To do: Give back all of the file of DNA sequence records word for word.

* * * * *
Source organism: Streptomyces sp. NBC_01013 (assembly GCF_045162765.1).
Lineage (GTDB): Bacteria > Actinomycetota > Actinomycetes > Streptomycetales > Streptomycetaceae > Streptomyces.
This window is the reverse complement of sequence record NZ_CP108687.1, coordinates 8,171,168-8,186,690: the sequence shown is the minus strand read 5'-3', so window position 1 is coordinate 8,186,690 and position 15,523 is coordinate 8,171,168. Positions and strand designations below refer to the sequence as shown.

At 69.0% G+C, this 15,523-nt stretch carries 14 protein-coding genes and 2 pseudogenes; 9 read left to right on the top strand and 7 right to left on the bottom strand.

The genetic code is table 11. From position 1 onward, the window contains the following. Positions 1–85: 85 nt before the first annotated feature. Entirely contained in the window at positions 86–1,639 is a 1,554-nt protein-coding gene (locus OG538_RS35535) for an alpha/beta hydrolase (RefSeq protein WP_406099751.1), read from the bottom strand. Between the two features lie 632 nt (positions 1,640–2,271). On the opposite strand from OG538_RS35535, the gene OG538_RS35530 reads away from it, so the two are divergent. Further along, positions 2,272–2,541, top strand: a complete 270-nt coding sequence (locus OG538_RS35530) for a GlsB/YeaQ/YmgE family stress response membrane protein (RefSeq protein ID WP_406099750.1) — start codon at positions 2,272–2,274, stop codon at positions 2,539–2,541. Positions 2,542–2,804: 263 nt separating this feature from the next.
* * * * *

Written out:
Source organism: Streptomyces sp. NBC_01013 (assembly GCF_045162765.1).
Lineage (GTDB): Bacteria > Actinomycetota > Actinomycetes > Streptomycetales > Streptomycetaceae > Streptomyces.
This window is the reverse complement of sequence record NZ_CP108687.1, coordinates 8,171,168-8,186,690: the sequence shown is the minus strand read 5'-3', so window position 1 is coordinate 8,186,690 and position 15,523 is coordinate 8,171,168. Positions and strand designations below refer to the sequence as shown.

At 69.0% G+C, this 15,523-nt stretch carries 14 protein-coding genes and 2 pseudogenes; 9 read left to right on the top strand and 7 right to left on the bottom strand.

The genetic code is table 11. From position 1 onward, the window contains the following. Positions 1–85: 85 nt before the first annotated feature. Entirely contained in the window at positions 86–1,639 is a 1,554-nt protein-coding gene (locus OG538_RS35535) for an alpha/beta hydrolase (RefSeq protein WP_406099751.1), read from the bottom strand. Between the two features lie 632 nt (positions 1,640–2,271). On the opposite strand from OG538_RS35535, the gene OG538_RS35530 reads away from it, so the two are divergent. Further along, positions 2,272–2,541, top strand: a complete 270-nt coding sequence (locus OG538_RS35530) for a GlsB/YeaQ/YmgE family stress response membrane protein (RefSeq protein ID WP_406099750.1) — start codon at positions 2,272–2,274, stop codon at positions 2,539–2,541. Positions 2,542–2,804: 263 nt separating this feature from the next.